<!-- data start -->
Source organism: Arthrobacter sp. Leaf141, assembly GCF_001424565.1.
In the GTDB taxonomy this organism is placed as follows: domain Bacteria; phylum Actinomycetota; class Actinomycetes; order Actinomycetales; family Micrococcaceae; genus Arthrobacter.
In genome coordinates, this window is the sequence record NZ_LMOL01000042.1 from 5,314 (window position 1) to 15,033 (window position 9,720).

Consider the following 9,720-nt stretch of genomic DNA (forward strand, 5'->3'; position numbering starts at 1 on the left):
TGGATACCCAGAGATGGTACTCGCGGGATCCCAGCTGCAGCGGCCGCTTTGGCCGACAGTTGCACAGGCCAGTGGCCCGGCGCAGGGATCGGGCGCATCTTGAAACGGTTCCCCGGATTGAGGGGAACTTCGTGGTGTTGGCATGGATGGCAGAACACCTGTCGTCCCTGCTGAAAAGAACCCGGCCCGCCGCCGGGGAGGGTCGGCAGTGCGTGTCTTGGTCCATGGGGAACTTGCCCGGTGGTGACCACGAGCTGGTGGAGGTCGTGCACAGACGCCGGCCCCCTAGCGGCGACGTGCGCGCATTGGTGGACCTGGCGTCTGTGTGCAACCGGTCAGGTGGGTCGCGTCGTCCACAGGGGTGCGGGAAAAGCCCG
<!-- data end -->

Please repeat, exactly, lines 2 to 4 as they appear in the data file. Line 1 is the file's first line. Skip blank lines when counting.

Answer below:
In the GTDB taxonomy this organism is placed as follows: domain Bacteria; phylum Actinomycetota; class Actinomycetes; order Actinomycetales; family Micrococcaceae; genus Arthrobacter.
In genome coordinates, this window is the sequence record NZ_LMOL01000042.1 from 5,314 (window position 1) to 15,033 (window position 9,720).

Consider the following 9,720-nt stretch of genomic DNA (forward strand, 5'->3'; position numbering starts at 1 on the left):